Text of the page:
Robert McNamara's TriggerSmart prototypes use radio frequency ID, the kind of technology stores use to track merchandise.
The gun looks for the RFID tag in a ring, bracelet, or, if this isn't too science fiction for you, it's embedded under your skin.
"It's about the size of a grain of rice," McNamara says of the tag. "It's that small, and they just inject it under the skin."
A German company called Armatix plans to release a gun in the U.S. that uses fingerprint scans or communicates with a wristwatch.
Donald Sebastian and his team at the New Jersey Institute of Technology took a different approach, creating prototype guns that record the unique way you grip.
"While you're pulling the trigger, you are applying a dynamically changing pattern of pressures onto that stock of that gun, and that's what is actually individual to you and reproducible shot after shot," Sebastian says.
But for all the time and money spent on smart guns, developers say their technology has, until now, mostly sat on a shelf.
"It's only been [the] lack of demand that has kept us from going any further," says Mossberg of the iGun.
But that all changed after the mass shooting at Sandy Hook Elementary School in Newtown, Conn.
Beyond The Politics
Mossberg and the others were all in Washington last week, at the request of the Justice Department. As part of President Obama's plan to reduce gun violence, smart guns are getting renewed attention. The Justice Department is asking whether they could reduce the kind of gun violence we saw in Newtown or Aurora.
Stephen Teret has waited for this moment for decades.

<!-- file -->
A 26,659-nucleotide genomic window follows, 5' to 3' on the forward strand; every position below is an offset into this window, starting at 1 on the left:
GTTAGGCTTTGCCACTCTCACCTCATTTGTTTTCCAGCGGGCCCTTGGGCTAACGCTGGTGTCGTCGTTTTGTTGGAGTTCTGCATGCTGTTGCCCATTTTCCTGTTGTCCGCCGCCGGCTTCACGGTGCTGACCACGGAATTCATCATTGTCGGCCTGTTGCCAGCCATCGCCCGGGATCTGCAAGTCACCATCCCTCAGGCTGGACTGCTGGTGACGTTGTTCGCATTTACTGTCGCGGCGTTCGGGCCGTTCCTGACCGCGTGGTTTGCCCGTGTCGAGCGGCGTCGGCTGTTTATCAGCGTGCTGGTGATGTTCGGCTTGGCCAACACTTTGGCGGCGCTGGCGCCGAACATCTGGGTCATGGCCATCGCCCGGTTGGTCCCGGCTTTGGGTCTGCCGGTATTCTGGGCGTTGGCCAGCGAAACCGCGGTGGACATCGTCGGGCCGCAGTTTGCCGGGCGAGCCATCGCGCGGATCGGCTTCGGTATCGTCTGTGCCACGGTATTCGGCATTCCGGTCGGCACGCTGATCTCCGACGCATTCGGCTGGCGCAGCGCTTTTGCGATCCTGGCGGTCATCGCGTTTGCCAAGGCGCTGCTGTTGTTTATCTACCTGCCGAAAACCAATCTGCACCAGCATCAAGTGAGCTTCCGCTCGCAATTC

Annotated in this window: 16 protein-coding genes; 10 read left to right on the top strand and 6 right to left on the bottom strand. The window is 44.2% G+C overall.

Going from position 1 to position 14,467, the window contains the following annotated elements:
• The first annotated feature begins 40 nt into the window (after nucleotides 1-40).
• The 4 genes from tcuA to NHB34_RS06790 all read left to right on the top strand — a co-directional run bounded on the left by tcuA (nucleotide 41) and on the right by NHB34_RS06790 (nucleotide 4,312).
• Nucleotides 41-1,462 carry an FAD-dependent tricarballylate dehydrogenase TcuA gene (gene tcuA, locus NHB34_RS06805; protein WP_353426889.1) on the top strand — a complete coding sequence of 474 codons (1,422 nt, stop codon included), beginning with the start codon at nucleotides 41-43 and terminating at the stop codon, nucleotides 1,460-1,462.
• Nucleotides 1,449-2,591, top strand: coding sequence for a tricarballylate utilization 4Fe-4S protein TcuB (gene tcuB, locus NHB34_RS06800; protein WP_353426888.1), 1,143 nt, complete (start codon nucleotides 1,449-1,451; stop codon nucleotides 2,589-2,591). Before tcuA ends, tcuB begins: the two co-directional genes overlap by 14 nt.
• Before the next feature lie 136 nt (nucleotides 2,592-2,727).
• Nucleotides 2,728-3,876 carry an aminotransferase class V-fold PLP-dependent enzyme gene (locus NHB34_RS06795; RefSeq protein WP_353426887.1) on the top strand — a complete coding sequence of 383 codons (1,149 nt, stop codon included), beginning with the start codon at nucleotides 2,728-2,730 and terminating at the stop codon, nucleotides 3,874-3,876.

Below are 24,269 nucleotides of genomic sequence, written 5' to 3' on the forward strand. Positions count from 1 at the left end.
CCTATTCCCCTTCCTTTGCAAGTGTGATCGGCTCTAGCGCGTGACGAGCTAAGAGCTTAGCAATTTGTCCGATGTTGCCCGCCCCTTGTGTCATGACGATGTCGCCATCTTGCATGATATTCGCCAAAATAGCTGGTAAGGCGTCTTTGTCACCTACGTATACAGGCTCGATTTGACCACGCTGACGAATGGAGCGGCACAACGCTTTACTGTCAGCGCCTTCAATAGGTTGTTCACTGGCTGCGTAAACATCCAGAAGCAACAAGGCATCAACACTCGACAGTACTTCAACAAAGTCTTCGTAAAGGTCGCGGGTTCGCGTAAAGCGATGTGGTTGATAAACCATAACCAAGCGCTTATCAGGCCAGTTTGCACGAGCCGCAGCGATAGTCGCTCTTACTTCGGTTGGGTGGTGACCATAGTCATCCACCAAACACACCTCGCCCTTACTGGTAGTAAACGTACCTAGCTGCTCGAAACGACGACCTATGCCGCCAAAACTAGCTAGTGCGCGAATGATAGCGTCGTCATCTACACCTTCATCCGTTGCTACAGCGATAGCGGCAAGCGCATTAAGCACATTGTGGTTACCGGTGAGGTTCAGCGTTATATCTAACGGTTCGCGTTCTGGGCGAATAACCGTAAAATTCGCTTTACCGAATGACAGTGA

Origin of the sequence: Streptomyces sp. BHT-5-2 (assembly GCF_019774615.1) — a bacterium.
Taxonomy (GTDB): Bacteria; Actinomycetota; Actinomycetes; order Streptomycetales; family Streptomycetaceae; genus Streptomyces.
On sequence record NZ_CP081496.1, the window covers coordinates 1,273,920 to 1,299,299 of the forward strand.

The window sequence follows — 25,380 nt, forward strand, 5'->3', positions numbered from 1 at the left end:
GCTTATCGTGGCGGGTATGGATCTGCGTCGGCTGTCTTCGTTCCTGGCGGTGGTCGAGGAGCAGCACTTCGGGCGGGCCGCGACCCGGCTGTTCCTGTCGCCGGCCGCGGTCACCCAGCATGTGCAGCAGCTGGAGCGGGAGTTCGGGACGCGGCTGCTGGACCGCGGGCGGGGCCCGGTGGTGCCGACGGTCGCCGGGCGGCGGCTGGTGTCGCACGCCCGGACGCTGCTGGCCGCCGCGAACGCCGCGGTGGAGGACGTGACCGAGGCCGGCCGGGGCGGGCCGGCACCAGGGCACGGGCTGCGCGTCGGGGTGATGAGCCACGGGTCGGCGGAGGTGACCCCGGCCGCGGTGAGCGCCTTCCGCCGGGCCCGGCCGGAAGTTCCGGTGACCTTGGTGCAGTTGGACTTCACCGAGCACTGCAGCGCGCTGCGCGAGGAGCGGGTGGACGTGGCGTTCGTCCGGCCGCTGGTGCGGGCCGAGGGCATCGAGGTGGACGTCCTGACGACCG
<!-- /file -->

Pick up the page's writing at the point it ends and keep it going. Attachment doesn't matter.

"I first started thinking about personalized gun technology when a young child, who was the child of a friend, was killed by another young child," Teret says.
"We have a technology that will prove to be a lifesaving technology," he says. "We need to get it into guns. There's politics that have prevented that from happening, but we've got to get beyond those politics."
Curbing Gun Violence?
Yet for all the attention personalized guns are getting now, few experts think this technology could have prevented a tragedy like Newtown.
"The majority of mass shootings in this country are committed with legal weapons, and the person firing the gun is the owner of the gun," says Josh Sugarmann, executive director of the Violence Policy Center, a group that pushes for gun control.
He says few of the more than 30,000 annual gun deaths could be prevented by smart guns. There were just 606 unintentional firearm deaths in 2010.
"The numbers are relatively small. They're tragic, but relatively small," Sugarmann says.
He worries that if these high-tech weapons became available, more people would choose to own guns.
"Smart gun technology doesn't really offer anything that a standard lock doesn't as well," says Larry Keane, the association's general counsel.
Both Sugarmann and Keane wonder if someone like Adam Lanza would have been an authorized user on a smart gun, defeating the purpose.
It might not prevent all violence, proponents say, but smart gun technology is like a seat belt — it makes guns safer.
A group called The Sandy Hook Promise, which includes families of the victims, met with venture capitalists and technologists in San Francisco last week. They want to push more smart gun development.
And with Obama focusing on gun safety, smart gun developers believe this is their moment. Sebastian, of the New Jersey Institute of Technology, had all but given up development a few months ago. Now, he thinks they could soon be on the market.
"I think it could happen within two years," he says.
Maybe then, we'll find out if Americans actually want their guns to be smart.